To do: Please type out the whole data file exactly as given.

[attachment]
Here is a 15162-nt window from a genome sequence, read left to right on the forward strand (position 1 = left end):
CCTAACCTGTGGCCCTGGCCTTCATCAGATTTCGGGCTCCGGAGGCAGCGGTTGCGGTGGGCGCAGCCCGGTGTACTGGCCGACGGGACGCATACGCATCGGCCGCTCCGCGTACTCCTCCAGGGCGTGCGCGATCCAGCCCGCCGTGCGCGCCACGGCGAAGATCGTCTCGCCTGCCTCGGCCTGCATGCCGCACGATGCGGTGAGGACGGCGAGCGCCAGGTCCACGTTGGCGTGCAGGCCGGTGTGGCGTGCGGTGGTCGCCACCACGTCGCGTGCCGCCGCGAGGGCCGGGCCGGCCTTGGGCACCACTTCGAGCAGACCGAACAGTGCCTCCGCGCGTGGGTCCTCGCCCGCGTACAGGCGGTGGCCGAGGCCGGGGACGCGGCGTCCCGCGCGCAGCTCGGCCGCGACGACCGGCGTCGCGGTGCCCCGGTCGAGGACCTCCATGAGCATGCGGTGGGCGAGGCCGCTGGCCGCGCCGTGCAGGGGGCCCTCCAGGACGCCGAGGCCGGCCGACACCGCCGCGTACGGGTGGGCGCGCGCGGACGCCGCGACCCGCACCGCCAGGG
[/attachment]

Here is a 15162-nt window from a genome sequence, read left to right on the forward strand (position 1 = left end):
CCTAACCTGTGGCCCTGGCCTTCATCAGATTTCGGGCTCCGGAGGCAGCGGTTGCGGTGGGCGCAGCCCGGTGTACTGGCCGACGGGACGCATACGCATCGGCCGCTCCGCGTACTCCTCCAGGGCGTGCGCGATCCAGCCCGCCGTGCGCGCCACGGCGAAGATCGTCTCGCCTGCCTCGGCCTGCATGCCGCACGATGCGGTGAGGACGGCGAGCGCCAGGTCCACGTTGGCGTGCAGGCCGGTGTGGCGTGCGGTGGTCGCCACCACGTCGCGTGCCGCCGCGAGGGCCGGGCCGGCCTTGGGCACCACTTCGAGCAGACCGAACAGTGCCTCCGCGCGTGGGTCCTCGCCCGCGTACAGGCGGTGGCCGAGGCCGGGGACGCGGCGTCCCGCGCGCAGCTCGGCCGCGACGACCGGCGTCGCGGTGCCCCGGTCGAGGACCTCCATGAGCATGCGGTGGGCGAGGCCGCTGGCCGCGCCGTGCAGGGGGCCCTCCAGGACGCCGAGGCCGGCCGACACCGCCGCGTACGGGTGGGCGCGCGCGGACGCCGCGACCCGCACCGCCAGGG